by James Meikle
Semiconductor research and design company Arm Holdings has just released details of its latest innovation: the world’s most energy efficient microprocessor design. They hope that these new chips will lead to a technology revolution and pave the way for a generation of internet enabled appliances from traffic lights to fridges and stethoscopes to light switches.
The new Cortex-M0+ chips (codenamed: flycatcher) are tiny; measuring less than 1mm squared, but still allow 32-bit processing power meaning they could handle much more sophisticated tasks than their predecessor; the Cortex-M0. They also use only two thirds of the power when running processor intensive tasks.
While the power use stats of the chips when in use are impressive, it’s another feature which should allow the chips to run off a small battery for years. The chips have been designed with a small piece of logic which controls how they access flash memory, meaning significant power savings through only accessing flash when they need to. The other main efficiency feature is that while in sleep mode they draw virtually no power.
Oh, and by the way, they will cost about 20 cents to manufacture.
When it comes to enabling a plethora of different devices to connect to the net all this lovely efficiency, processing ability and cheapness should open many hitherto closed doors. It’s very likely that you’re soon going to see loads of random devices connecting to the net, but is this necessarily a good thing?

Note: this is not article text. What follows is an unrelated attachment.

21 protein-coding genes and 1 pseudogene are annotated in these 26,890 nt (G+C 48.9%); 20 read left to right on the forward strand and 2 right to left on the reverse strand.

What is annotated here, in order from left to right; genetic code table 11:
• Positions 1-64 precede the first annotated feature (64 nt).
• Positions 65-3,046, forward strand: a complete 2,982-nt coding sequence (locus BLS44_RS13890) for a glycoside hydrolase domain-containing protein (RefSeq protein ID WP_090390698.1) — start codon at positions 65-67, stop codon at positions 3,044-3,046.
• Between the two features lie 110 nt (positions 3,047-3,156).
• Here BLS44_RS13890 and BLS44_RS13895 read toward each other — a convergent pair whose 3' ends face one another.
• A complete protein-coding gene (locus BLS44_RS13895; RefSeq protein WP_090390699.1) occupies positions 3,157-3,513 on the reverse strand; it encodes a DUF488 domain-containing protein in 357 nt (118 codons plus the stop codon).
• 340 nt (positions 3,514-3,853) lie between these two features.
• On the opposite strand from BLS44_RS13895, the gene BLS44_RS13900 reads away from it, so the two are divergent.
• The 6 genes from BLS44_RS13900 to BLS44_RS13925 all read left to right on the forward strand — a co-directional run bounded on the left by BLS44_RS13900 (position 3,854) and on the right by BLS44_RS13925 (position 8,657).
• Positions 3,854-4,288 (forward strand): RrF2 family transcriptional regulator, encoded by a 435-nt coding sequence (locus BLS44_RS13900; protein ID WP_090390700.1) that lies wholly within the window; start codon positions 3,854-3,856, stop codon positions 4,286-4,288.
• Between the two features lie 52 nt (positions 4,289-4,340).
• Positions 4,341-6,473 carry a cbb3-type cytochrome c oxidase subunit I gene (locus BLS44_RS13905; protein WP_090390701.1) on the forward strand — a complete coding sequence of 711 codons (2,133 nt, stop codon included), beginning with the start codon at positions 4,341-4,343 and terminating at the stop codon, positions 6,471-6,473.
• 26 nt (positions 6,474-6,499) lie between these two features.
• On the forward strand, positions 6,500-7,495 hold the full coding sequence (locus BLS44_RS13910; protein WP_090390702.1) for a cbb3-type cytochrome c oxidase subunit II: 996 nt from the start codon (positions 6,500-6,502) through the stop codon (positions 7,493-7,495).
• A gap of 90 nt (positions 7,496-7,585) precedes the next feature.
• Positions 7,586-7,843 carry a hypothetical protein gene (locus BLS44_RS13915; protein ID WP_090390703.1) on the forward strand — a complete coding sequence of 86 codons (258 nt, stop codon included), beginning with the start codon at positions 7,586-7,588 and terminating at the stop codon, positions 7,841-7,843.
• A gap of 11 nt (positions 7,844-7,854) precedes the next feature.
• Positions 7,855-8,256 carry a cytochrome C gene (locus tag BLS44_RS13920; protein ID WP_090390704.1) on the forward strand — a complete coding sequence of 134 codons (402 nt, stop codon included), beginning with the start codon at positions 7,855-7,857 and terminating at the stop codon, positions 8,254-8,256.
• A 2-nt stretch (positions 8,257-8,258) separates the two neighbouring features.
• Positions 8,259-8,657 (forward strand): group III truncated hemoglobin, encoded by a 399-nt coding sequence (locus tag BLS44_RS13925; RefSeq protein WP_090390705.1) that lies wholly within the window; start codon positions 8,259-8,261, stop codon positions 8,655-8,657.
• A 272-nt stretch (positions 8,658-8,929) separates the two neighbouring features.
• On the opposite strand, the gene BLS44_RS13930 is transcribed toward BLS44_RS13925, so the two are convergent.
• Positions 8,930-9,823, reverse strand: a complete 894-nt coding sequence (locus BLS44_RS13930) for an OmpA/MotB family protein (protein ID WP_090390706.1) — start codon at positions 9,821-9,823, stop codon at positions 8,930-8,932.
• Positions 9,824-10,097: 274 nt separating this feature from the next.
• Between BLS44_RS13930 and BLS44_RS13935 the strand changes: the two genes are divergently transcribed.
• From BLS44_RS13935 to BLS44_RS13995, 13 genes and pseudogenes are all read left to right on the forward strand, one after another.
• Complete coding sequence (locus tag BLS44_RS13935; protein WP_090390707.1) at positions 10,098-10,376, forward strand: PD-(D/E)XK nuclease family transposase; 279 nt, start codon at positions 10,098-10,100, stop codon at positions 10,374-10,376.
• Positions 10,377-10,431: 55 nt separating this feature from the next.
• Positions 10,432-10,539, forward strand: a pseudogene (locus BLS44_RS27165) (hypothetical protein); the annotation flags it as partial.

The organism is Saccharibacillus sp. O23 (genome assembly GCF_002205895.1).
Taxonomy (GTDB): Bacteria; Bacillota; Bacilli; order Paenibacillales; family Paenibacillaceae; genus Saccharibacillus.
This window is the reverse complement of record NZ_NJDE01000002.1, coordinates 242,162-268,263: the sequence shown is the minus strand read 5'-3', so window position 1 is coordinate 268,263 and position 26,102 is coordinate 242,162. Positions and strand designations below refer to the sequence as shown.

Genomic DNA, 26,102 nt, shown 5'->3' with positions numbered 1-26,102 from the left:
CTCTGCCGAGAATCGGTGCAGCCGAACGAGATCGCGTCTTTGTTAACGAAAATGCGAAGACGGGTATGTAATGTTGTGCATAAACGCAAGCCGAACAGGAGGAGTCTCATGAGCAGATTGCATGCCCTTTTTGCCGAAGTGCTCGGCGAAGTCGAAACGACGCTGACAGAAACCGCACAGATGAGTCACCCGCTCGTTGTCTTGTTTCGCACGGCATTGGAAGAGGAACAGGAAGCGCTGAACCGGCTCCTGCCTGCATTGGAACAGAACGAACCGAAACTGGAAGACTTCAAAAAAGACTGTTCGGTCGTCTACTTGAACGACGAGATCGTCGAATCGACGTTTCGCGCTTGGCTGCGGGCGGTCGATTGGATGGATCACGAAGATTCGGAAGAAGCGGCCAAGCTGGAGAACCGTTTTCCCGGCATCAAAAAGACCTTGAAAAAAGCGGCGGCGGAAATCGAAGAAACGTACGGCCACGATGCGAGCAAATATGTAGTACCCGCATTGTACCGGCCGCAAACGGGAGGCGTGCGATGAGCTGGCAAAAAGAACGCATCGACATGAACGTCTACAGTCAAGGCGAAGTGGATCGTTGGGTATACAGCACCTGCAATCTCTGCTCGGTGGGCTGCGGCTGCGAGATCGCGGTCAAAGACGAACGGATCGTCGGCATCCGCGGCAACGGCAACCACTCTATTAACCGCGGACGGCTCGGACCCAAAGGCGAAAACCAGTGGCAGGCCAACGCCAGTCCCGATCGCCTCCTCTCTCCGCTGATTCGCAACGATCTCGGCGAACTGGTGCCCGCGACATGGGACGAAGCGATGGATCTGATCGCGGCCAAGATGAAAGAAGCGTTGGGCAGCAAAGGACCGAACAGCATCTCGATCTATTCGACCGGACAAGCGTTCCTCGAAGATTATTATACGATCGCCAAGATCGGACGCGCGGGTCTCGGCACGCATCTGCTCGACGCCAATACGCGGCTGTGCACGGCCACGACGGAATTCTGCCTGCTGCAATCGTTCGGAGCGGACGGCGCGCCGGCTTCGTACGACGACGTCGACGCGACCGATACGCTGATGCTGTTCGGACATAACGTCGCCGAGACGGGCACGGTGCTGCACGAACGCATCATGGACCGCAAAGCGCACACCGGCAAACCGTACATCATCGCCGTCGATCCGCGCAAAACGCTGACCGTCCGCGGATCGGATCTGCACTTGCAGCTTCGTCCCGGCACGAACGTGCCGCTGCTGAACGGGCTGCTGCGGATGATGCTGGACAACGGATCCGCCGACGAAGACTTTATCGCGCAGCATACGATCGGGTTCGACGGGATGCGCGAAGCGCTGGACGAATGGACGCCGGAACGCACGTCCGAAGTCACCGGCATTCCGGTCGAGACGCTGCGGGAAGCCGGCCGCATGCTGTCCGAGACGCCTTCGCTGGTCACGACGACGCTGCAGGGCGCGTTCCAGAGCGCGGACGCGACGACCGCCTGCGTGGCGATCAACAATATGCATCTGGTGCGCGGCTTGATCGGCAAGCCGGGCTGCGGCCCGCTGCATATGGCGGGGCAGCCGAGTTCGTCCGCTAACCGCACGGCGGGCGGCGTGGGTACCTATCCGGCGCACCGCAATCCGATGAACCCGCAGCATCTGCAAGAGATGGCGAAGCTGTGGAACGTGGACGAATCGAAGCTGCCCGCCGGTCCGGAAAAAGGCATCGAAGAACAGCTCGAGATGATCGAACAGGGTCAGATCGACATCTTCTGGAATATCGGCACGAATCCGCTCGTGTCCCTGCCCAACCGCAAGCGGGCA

If you’ve read many of my posts you may have noticed that I get a little worried about the prospect of AI and robots turning on humanity and attempting to wipe us out. So when I got to thinking about the prospect of damned near all the electrical appliances I have connecting to the net, I was not a happy tinfoil-hat-wearing bunny. Basically it raises the prospect of an advanced form of artificial intelligence (i.e. Skynet) conspiring to kill you through the use of seemingly innocuous devices. Here are just a few of the scenarios that were running through my addled mind:
Traffic lights, all green = major carnage.
You’ve got a potentially life threatening illness which could be easily remedied if treated early, but the bloody stethoscope tells the doctor you’re tickety-boo.
Your fridge just keeps ordering chocolate ice-cream online, then when you’re so fat you can barely walk your mobility scooter drives you off a cliff.
This may seem like nonsense to you at the moment and you can laugh all you want, just don’t come crying to me when you’re butt-naked being chased around the house by your robot vacuum cleaner.
Can you imagine any scenarios where seemingly innocuous internet connected appliances could try to kill you? If so, we’d really like you to warn us in the comments section.